Dilworth Plaza 'on schedule'

Whatever happened to Dilworth Plaza? Work on the $50 million rebuild of the plaza and park west of City Hall (though not, sadly, the ill-lit Septa stations underground, as my colleague Paul Nussbaum noted here) started when police routed the Occupy Philadelphia tent city from the worn stone slabs in late 2011.

Crews dropped chain-link fence across the sidewalks and built reinforced plywood barriers to block the underground passages that used to speed walkers on cold days from 20th to 7th St., Arch to Spruce. They felled and yanked the locust trees and the gray cobbles, and piled sand, like you do for future concrete.

Until recently most of the work was underground. But last weekend, Septa closed the 15th Street station on the Market-Frankford, blocking through service for 52 hours, to replace the steel beams that will keep the new "Upper Concourse" above the tracks. The scaffolding was down by Sunday, the new beams inspected and approved, trains back for Monday rush hour. Much of the work is now visible from above.

 Crews of 50-70 workers cover the site daily, from 7 a.m. to 3:30 p.m. They've gone as deep as 40 feet underground, to the disused subway tunnels that now house water run-off tanks. Workers drove piles deep for new support beams, stripped rotten concrete and replaced rebar and new surfaces. The old Phoenix Rising sculpture dedicated to reform Mayor Richardson Dilworth is gone, for a new site at 2nd and Dock. There'll be new fountains, a glass-roofed pavilion, a cafe, barrier-free corridors. Some of the old archwork stays in place. Five new elevators will link to the train lines below.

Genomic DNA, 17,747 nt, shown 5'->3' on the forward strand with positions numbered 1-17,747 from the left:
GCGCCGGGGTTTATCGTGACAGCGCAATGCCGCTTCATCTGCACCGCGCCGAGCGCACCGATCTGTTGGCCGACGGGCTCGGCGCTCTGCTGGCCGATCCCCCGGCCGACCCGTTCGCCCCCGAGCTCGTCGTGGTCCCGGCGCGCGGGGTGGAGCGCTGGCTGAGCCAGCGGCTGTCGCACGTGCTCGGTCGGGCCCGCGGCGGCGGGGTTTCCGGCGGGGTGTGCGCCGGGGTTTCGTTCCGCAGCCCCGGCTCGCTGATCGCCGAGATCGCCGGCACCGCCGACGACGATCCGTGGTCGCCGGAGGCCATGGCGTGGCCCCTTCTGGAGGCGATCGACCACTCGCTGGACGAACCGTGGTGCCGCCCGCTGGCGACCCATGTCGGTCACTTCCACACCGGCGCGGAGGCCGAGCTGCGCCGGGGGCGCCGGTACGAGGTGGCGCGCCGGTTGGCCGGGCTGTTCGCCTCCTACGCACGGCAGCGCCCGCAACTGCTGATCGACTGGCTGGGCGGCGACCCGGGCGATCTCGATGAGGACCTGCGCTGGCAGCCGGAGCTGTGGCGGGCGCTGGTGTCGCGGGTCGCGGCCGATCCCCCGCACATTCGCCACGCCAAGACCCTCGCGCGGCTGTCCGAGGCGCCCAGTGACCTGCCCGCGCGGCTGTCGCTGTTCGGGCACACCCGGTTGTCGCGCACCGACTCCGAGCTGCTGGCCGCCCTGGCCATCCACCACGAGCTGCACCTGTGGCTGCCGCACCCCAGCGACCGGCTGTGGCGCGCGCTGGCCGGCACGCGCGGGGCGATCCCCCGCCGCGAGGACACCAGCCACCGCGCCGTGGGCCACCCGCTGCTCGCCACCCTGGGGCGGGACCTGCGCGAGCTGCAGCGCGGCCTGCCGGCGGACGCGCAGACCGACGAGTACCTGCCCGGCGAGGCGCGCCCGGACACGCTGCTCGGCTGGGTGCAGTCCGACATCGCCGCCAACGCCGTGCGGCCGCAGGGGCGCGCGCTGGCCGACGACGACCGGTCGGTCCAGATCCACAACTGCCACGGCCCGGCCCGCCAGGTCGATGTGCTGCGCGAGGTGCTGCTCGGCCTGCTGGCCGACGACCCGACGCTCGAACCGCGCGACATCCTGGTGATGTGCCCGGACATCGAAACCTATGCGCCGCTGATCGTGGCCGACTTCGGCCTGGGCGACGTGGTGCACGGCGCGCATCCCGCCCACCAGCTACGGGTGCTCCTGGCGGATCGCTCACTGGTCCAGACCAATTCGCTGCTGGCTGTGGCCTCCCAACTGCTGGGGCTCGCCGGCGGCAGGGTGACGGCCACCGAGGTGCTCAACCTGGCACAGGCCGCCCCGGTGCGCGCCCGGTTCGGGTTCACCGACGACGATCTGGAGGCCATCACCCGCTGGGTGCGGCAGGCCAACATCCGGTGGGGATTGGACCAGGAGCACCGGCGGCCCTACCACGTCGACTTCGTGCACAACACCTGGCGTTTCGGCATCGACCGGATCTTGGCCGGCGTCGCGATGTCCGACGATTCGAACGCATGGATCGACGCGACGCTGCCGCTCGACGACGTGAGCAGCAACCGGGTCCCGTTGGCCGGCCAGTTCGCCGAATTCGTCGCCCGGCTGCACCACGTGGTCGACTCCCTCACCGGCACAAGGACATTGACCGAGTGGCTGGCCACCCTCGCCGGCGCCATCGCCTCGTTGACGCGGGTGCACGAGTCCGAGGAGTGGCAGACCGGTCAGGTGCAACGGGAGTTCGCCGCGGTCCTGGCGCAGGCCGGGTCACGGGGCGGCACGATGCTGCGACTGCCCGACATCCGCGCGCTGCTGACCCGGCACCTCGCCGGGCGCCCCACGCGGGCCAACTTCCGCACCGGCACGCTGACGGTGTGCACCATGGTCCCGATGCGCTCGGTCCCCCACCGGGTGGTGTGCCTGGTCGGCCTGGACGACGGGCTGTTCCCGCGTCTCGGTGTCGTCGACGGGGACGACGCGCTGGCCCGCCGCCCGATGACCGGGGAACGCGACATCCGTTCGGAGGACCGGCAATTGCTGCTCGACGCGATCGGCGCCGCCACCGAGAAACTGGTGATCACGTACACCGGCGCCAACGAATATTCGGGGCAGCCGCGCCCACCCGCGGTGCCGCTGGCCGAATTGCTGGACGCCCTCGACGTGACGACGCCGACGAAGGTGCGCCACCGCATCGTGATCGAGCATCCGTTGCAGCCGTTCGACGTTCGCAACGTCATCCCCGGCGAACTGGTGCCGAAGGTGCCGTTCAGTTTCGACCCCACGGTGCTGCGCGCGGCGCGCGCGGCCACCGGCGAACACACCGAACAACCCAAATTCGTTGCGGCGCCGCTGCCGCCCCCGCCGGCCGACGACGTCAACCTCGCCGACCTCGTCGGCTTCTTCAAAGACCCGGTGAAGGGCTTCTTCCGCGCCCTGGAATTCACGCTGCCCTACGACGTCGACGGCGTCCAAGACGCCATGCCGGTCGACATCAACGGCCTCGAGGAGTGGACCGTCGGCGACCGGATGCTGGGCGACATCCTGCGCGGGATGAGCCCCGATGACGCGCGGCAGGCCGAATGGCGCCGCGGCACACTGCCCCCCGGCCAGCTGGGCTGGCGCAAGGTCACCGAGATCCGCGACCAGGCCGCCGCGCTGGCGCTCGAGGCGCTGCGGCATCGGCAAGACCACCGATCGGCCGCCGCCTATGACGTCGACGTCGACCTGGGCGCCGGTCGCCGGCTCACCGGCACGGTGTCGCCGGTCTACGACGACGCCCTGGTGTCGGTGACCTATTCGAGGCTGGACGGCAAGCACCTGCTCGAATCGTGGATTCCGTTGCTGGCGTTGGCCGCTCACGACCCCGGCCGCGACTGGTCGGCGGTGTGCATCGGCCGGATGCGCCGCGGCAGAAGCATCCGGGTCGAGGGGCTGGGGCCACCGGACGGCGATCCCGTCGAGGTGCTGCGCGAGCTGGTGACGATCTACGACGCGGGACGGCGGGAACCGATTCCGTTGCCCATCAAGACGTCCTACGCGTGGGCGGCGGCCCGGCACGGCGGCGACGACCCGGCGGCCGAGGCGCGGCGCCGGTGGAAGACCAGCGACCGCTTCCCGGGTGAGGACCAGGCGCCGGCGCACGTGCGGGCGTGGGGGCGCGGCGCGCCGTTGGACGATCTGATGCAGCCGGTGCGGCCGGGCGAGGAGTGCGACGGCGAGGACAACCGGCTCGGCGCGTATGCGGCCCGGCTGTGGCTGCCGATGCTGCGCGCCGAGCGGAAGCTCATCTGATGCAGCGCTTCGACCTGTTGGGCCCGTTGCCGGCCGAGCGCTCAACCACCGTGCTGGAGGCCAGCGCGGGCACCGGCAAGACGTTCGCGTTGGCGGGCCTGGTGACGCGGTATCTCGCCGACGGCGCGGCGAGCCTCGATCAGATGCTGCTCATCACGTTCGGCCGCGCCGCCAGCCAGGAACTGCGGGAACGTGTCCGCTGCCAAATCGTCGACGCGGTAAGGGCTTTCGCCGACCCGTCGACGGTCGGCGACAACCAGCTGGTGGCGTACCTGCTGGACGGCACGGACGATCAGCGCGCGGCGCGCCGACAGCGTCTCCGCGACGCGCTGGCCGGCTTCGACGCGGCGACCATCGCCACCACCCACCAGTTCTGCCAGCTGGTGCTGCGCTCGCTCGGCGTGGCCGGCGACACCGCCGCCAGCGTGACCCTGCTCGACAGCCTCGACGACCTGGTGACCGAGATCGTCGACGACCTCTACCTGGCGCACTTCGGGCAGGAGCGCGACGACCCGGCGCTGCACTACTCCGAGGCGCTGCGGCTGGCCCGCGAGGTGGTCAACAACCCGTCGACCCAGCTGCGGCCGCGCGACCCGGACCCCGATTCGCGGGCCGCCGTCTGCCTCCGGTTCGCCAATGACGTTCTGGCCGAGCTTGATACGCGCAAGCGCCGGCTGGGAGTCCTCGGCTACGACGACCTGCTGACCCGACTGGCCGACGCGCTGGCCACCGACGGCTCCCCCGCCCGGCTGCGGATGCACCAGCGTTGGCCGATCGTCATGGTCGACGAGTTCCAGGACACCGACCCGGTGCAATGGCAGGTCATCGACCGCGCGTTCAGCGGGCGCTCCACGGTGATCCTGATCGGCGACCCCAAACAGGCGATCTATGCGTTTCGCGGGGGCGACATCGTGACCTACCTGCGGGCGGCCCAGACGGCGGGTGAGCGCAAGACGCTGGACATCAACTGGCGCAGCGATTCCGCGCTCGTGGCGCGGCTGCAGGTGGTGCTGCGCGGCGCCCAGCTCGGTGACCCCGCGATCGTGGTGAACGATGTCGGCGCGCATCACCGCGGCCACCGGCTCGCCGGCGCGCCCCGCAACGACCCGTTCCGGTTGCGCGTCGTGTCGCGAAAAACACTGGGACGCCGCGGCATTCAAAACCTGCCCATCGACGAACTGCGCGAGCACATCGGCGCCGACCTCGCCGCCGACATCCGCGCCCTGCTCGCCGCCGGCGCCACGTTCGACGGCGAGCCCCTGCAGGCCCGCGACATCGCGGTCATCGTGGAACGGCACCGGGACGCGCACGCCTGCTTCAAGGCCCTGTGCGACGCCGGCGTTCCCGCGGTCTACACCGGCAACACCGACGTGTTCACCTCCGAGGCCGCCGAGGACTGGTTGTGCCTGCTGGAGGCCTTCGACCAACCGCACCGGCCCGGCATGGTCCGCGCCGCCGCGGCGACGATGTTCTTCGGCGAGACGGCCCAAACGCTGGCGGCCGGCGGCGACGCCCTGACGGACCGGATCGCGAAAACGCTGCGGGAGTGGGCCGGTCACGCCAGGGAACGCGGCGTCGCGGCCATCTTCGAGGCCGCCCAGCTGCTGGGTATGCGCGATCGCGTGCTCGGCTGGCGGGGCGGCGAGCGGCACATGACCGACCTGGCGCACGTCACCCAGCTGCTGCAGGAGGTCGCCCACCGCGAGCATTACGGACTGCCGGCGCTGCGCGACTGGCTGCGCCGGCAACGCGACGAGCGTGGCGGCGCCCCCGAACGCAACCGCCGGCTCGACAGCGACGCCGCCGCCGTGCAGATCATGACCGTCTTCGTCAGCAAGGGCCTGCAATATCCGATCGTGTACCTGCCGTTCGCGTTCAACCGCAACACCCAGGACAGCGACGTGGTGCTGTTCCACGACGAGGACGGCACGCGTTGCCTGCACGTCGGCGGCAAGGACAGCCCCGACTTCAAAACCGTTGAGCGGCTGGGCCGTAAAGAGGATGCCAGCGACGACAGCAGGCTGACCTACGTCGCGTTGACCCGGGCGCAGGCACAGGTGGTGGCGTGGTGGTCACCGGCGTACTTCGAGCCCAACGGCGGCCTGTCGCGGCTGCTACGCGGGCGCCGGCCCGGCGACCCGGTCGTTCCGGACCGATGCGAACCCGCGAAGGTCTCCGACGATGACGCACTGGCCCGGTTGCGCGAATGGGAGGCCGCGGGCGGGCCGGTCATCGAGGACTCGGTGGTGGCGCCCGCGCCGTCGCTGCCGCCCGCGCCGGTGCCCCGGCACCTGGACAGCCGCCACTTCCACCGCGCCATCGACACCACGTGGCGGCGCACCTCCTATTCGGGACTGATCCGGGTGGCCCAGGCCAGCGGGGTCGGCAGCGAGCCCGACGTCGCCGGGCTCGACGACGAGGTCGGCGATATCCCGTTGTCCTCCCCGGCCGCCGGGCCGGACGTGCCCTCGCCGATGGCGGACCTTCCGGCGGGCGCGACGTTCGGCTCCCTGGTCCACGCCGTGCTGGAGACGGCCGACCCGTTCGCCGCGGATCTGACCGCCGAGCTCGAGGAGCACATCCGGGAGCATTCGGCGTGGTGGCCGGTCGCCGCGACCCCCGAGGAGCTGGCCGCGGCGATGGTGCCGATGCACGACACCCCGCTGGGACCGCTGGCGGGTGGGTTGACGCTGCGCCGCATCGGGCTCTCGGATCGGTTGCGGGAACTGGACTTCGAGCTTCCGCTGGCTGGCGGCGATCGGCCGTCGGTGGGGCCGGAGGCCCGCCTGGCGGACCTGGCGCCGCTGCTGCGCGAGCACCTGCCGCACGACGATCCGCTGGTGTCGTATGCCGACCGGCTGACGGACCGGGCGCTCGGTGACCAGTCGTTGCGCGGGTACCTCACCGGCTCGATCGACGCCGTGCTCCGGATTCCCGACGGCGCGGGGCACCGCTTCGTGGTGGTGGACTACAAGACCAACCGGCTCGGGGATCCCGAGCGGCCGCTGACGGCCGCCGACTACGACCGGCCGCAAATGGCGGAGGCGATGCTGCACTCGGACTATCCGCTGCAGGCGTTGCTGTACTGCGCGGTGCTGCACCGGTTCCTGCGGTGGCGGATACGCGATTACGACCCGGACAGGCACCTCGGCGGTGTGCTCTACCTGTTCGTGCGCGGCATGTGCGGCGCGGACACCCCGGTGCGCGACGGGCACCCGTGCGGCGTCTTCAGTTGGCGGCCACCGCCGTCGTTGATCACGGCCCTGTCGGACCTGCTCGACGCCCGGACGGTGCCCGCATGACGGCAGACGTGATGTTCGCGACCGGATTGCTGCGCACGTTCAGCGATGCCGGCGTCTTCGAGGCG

"It'll be a lot cleaner," said Arthur Littman, of Gilbane Building Co., which oversees the site for the Center City District. "It's going to feel a lot more open, a lot more safe, because of the clean sight lines." The complex was rebuilt for users, not for the fountains or works of art -- though those wil be there, too..


That's after building a "three-layer cake" of rainwater reservoirs, the new concourse and fair lanes, leading up to the concourse construction itself.

"Unlike building construction, when you dig a big hole, pour your foundation and the steel comes up out of the ground, we have spent the last year of construction excavating around three operating transit lines [Broad, Market-Frankford, West Philly trolleys, corrected] and working around essentially 100 years of infrastructure to get elevators and stairways and new steel columns in place," says Paul Levy, who runs the private, business-funded Center City District, which is overseeing general contractor Keating.

"This is a much more complex process underground... The icing on the cake," the surfaces and structures commuters and City Hall visitors will rush through, "won't really start to emerge until the second half of this year. But the work is moving very, very well, on schedule." Scheduled to open June 2014.